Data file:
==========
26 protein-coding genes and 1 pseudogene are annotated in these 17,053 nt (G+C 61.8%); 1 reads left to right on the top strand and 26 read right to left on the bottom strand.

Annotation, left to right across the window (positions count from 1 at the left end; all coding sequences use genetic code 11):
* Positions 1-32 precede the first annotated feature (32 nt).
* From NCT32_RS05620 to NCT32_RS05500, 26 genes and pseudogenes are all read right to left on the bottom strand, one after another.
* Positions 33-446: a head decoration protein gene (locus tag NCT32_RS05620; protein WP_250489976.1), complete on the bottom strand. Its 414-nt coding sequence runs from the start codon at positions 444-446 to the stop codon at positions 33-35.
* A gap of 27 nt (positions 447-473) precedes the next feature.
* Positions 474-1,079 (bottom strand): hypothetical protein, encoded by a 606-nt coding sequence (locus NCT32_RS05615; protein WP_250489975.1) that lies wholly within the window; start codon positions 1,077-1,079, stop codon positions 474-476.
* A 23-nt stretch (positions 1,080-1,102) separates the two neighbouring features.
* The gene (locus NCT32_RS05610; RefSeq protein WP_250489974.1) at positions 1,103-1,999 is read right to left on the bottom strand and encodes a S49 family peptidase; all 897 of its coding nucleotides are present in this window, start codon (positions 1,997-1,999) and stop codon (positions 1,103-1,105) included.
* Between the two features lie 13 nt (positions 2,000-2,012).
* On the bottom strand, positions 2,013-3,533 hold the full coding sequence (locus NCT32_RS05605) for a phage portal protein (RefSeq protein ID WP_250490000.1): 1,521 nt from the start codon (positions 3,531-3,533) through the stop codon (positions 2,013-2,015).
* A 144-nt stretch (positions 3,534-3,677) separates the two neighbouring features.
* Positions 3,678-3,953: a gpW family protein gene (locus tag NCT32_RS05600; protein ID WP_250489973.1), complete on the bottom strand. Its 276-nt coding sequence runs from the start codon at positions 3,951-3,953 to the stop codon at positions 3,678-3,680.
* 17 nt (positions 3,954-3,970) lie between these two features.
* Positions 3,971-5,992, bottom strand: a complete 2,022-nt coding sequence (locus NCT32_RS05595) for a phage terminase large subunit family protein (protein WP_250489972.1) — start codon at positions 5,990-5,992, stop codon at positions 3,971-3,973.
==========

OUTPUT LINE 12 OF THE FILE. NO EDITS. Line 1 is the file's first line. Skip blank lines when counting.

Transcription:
* A 144-nt stretch (positions 3,534-3,677) separates the two neighbouring features.